Mexico dissolves its FBI and moves to legalize drugs

July 31, 2012

By Chriss Street

In a stunning development, President-elect Enrique Pena and his Institutional Revolutionary Party, who won control of Mexico’s government on July 1, moved to dissolve the Agencia Federal de Investigación.  Modeled after the United States’ FBI, the AFI was founded in 2001 to crack down on Mexico’s pervasive government corruption and drug trafficking.

With rival drug cartels murdering between 47,500 to 67,000 Mexicans over the last six years, the move by the PRI represents the total surrender of Mexico’s sovereignty back to the money and violence of Mexico’s two main drug cartels, the Sinaloa Federation and Los Zetas.  Coupled with the Obama Administration’s “Dreamer” Executive Order curtailing deportations of illegal aliens, a hands-off policy on both sides of the border foreshadows a huge increase in “narco-trafficking” violence and corruption flooding into the United States.

The Institutional Revolutionary Party ruled Mexico with an iron fist for 71 years between 1929 and 2000.  Although the PRI claimed they were the socialist peasants’ party, they operated as a corrupt political organization that siphoned off wealth from Mexico’s nationalized oil industry with extracted bribes for protecting the drug cartels that trafficked in marijuana and narcotics distribution into the United States.  As a glaring example of the level of official PRI corruption, in 1982 the oil workers’ union donated a $2 million house as a “gift” to President López Portillo.  Mexicans often joke: “Our Presidents are elected as millionaires, but they leave office as billionaires.”

Mexico’s FBI

But on December 1, 2000, Vicente Fox, the former Chief Executive of Coca-Cola in Mexico and founder of the Partido Acción Nacional, was elected president of Mexico.  Fox ran on a platform of reforming Mexico’s pervasive police corruption and his first move as President was to form the AFI.  Under the leadership of Fox and his party’s successor, President Felipe Calderón, the AFI grew over the next 11 years into a 5,000-member force with an international reputation as a premier drug enforcement agency.  The U.S. provided extensive equipment and training to the AFI.  The AFI reciprocated by capturing numerous drug kingpins and extraditing them to face criminal prosecution for murder and drug distribution in the United States.

Over the first six months of 2012, the Sinaloa Federation and Los Zetas carried out a vicious war across Mexico to expand their areas of operations and intimidate the local population.  Both cartels engaged in “information operations campaigns” by displaying large numbers of dismembered bodies in public places.  The shock value of body dumps was designed to broadcast that the cartels are the dominant authority in Mexico.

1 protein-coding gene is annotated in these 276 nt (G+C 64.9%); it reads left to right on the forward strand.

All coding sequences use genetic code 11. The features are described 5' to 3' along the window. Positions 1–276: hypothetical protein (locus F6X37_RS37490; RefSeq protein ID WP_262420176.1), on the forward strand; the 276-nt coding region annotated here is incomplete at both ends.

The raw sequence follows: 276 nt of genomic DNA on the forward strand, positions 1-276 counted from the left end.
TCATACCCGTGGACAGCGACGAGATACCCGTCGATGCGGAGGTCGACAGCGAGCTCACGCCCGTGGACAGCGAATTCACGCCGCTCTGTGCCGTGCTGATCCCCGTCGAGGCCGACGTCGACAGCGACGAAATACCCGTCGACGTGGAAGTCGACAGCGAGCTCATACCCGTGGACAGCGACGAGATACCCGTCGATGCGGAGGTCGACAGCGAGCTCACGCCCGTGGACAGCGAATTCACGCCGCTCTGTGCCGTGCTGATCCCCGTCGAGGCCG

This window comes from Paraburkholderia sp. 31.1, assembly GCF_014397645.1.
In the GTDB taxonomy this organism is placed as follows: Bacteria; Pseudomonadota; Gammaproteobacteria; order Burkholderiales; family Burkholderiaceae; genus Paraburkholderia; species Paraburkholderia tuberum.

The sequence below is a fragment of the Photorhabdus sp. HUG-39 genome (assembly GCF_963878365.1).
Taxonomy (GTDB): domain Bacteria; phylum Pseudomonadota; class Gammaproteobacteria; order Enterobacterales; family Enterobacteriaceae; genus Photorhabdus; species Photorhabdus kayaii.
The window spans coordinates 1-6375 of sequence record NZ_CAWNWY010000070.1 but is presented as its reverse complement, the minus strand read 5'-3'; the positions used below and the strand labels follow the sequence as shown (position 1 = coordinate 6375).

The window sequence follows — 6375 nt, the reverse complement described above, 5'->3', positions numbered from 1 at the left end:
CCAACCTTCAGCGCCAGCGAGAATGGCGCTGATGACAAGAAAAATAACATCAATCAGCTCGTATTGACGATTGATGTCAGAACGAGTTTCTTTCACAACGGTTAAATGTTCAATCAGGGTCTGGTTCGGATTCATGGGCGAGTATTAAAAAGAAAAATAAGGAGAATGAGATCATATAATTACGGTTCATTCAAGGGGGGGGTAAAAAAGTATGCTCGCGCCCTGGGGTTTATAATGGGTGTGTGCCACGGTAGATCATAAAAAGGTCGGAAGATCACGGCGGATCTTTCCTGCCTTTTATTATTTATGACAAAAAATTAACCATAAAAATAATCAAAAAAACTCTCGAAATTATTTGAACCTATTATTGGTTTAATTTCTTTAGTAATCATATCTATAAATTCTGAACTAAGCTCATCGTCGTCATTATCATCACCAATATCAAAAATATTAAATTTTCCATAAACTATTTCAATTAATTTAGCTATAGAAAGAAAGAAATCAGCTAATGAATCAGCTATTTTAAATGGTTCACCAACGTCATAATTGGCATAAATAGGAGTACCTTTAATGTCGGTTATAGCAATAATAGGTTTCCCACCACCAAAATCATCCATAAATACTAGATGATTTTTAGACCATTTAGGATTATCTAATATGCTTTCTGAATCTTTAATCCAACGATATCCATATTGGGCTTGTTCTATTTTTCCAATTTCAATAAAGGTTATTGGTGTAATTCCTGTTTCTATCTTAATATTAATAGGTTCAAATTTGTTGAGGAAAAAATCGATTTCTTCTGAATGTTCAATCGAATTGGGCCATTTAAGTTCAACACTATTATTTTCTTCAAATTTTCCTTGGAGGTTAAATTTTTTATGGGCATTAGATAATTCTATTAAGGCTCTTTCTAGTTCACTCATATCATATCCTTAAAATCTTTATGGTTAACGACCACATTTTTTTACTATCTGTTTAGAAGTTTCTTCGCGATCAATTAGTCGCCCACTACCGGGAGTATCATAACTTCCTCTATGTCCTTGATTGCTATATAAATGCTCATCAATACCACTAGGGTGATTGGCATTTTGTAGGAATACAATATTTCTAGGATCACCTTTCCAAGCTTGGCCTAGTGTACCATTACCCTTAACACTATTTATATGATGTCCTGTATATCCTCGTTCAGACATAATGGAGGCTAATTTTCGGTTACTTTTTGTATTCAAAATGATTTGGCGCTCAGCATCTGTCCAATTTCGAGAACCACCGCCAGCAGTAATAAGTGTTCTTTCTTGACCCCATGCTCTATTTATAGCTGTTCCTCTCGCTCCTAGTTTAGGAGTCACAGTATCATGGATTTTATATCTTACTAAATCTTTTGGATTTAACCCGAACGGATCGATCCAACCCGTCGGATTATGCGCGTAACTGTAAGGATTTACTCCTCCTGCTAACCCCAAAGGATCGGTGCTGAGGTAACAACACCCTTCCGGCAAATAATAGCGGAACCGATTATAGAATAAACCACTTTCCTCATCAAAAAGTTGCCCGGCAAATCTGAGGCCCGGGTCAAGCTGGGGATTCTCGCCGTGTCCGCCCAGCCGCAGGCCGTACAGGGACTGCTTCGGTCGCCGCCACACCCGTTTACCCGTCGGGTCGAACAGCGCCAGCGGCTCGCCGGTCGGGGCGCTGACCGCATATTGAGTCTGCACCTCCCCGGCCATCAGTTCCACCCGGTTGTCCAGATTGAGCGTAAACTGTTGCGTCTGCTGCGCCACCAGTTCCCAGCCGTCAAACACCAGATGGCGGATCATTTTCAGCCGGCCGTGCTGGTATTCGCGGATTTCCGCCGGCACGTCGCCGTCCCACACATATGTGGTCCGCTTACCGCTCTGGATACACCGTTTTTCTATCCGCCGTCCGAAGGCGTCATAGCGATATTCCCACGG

The AFI under the Calderón retaliated against the major drug cartel kingpins’ horrific bloodshed by partnering with the United States and Guatemala to capture Horst Walther Overdick in Guatemala, followed by the capture of Francisco Trevino and Carlos Alejandro “El Fabiruchis” Gutierrez Escobedo and the killing of Gerardo “El Guerra” Guerra Valdez in Mexico, along with the capture of Jose Trevino in the United States.

Two days after the election, Pena came to the U.S. to announce that he would “welcome debate on the issue of drug legalization and regulation in Mexico.”  In an interview by PBS News Hour, Pena clearly stated:

 “I’m in favor of opening a new debate in the strategy in the way we fight drug trafficking.  It is quite clear that, after several years of this fight against drug trafficking, we have more drug consumption, drug use and drug trafficking. That means we are not moving in the right direction. Things are not working.”

These are “code words” to signal the PRI intends to cut a profitable deal with the cartels to legalize drugs in exchange for collecting tax revenue on drug sales.  The month before, Rep. James Sensenbrenner, R-Wis., had called a congressional hearing to accuse Pena of advocating “a reversion” back to the old PRI policies of “turning a blind eye to the cartels” as long as they weren’t perpetrating grisly violence.

Pena’s announcement of the PRI’s new cozy relationship with the drug cartels directly followed President Obama’s announcement of his “Dreamer” Executive Order curtailing deportations of “undocumented” aliens.  These actions have caused major alarm among rank-and-file border agents that the Sinaloa Federation and Los Zetas are now unrestrained to flood into the United States with drugs and violence.  In a joint union press conference by the customs agents and the border patrol unions, Chris Crane, president of the Immigration and Customs Enforcement Council, warned:

“It‘s impossible to understand the full scope of the administration’s changes, but what we are seeing so far concerns us greatly.… There is no burden for the alien to prove anything.”


Chriss Street will be on “The Inside Education” Radio Talk Show,
Streaming Live from Tuesday July 31 to Friday August 3, from 8 to 9:30 PM.
Click Here to Listen:

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